In addition to the extortion plot, which is disappointing, the rest of the story feels either cobbled together or shoehorned in. It’s as though significant gaps that were to be filled in later were never revisited. I’ve read virtually all of her books and the writing doesn’t even come across as Kleypas’s style, it has almost none of her spark or smolder. But these shortcomings pale in comparison to issues I had with the love scene late in the book. After a period of estrangement, the hero is delivered to the heroine handcuffed to a bed. In order to convince him they should be together, this completely inexperienced, naive young woman decides she will seduce the hero back to her. It’s an attempted rape and I found it extremely distasteful to read. Had it been written by anyone else, I would have stopped reading then and there, if I had not given up on I Will already.

Despite this effort and since she is indeed one of the best romance writers in the business, please visit my complete summary of Lisa Kleypas’s catalogue for recommendations, including two classics and a few of my personal favourites.

Links to my other reviews can be found on my complete reading list of books sorted by author or Author Commentary & The Tallies Shameful.

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You Had Me At Christmas: A Holiday Anthology by Karina Bliss, Stephanie Doyle, Jennifer Lohmann, and Molly O’Keefe

That’s right, I was reading Christmas novellas in October (and reviewing them in November). You Had Me At Christmas: A Holiday Anthology with contemporary romances by Karina Bliss, Stephanie Doyle, Jennifer Lohmann, and Molly O’Keefe also included a Laura Florand novella called Snow-Kissed which I reviewed separately. The anthology let me try four new-to-me authors and while I’m not sure I’ll be racing out to buy more of their books, in a genre with this much choice and so many writers to wade through, this collection appealed to my research impulses.

Romance novellas generally strip the story down to its bare essentials and focus on just the relationship between the main characters which is what I enjoy so much about them. If you like them too, I have a list of Ten Great Romance Novellas you can draw from.

 Play by Karina Bliss

From Karina Bliss’s Rock Solid series, this novella focuses on a couple that has been together since high school, but whose lives have taken a sudden turn when his long sought after dream of becoming a successful professional musician/rock star comes true. Having moved their two children to a new city and recently completed a European tour, Jared and Kayla are trying to find their way back to each other.

The prosaic reality of daily family life is quite a change from being a rock god. To compound this, in what I assume was a key element in one of the Rock Solid books, Jared joined the band through a reality show competition which would have created a steep learning curve. Suddenly, he’s a sex symbol and, while he has always been devoted to Kayla, she’s trying to cope with her new life and the ordinary insecurities of getting older feel magnified next to the glamour of their changed life.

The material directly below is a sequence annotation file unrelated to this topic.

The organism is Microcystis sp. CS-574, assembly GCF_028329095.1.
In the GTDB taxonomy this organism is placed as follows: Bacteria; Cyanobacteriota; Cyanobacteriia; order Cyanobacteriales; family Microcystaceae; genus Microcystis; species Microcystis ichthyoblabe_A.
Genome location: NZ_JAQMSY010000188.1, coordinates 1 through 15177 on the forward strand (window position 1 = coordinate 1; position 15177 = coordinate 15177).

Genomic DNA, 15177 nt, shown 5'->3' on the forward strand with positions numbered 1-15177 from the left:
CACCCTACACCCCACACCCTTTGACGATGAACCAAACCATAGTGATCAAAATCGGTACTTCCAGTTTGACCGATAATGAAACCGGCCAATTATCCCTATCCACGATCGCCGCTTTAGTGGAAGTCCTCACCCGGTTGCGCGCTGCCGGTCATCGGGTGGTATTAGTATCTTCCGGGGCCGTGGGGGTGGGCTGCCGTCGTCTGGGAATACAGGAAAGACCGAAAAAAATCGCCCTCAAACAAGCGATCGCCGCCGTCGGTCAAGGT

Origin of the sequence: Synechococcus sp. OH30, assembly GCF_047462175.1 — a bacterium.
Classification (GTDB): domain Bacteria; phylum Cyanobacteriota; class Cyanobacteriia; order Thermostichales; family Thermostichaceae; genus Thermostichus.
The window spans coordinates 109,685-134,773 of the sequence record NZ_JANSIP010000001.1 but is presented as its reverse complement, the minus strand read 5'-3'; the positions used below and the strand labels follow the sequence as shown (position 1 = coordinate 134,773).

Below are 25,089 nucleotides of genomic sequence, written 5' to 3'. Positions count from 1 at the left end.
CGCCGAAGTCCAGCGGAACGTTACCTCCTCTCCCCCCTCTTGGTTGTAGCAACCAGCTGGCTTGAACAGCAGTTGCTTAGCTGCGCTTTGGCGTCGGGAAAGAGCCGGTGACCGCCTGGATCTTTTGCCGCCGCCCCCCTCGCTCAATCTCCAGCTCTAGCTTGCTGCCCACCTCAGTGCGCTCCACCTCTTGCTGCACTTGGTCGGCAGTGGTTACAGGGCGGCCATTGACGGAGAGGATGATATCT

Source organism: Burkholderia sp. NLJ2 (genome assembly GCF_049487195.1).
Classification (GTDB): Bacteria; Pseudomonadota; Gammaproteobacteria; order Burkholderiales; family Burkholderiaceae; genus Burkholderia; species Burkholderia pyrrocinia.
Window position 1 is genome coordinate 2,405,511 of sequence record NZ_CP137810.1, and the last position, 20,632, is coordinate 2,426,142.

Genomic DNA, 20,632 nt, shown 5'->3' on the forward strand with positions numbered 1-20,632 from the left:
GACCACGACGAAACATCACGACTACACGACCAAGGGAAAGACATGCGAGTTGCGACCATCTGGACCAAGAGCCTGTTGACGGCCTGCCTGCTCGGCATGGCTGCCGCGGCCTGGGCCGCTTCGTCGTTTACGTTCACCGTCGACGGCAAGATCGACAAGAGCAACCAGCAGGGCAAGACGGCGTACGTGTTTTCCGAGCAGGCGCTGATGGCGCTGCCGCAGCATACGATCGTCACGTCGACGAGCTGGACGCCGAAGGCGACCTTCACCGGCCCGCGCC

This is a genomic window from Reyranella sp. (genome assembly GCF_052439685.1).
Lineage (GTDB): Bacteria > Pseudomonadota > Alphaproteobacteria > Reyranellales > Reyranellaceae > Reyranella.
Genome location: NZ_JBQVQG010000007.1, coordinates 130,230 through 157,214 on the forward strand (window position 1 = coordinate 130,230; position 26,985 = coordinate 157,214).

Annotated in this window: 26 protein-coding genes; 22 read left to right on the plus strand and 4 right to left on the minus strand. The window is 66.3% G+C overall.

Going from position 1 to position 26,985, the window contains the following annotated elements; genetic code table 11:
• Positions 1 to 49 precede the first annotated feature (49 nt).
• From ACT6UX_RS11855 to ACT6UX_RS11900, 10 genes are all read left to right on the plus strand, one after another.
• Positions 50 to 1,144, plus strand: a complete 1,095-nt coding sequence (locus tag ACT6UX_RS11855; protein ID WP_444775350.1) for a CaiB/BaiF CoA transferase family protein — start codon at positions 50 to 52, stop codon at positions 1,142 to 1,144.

Kayla and Jared work things out around failed dates, laundry, and sick children. I quite enjoyed the ride and may follow up with the other books in the series. Rock stars aren’t really my cup of tea, but as contemporary leads go they certainly beat all the billionaires, former elite military members, and billionaire former elite military members so thick on the ground in romance.

One Naughty Christmas Night by Stephanie Doyle

From Amazon: Workaholic Kate never expected to find herself looking for love online on Christmas night. Then John appeared on her screen and her whim to escape loneliness turned into the hottest sex of her life – even if it was via text. John knew Kate was too classy for his ex-con ass, but he was about to learn that Kate knew how to fight for what she wanted. And she wanted more of him.

Two very lonely people who find each other for one night and decide to turn it into more.I didn’t buy it.

Twelve Kisses Until Christmas by Jennifer Lohmann

From Amazon: Escaping her abusive father and small hometown to follow her dreams takes money Selina Lumina doesn’t have. After a millionaire software developer offers her a ride out of town, she has to decide whether to follow her aspirations or take a chance at love. Could a snowbound night on the road turn into a Christmas miracle?

While I deeply sympathised with Selina’s plight and was relieved when the kindness of others was enough to put her on a more hopeful path in life, I was unconvinced by the love story. It was sweet, but I didn’t believe that the two characters were a good match or made sense as a couple.

Christmas Eve: A Love Story by Molly O’Keefe

From Amazon: Growing up in the mountains of Wyoming Trina and Dean had been childhood friends until the bitter feud between their families drove them apart. When the magic of Christmas Eve tips the star-crossed lovers together year after year, will they be able to make sure this holiday is not their last?

Following the pair as they bounce through a series of Christmas time encounters over several years, Trina and Dean eventually get to a place where they are ready to be together and act on the attraction they always felt. O’Keefe did well at setting the scene and tone for each encounter, but the book never really caught my attention.

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Links to my other reviews can be found on my complete reading list of books sorted by author or Author Commentary & The Tallies Shameful.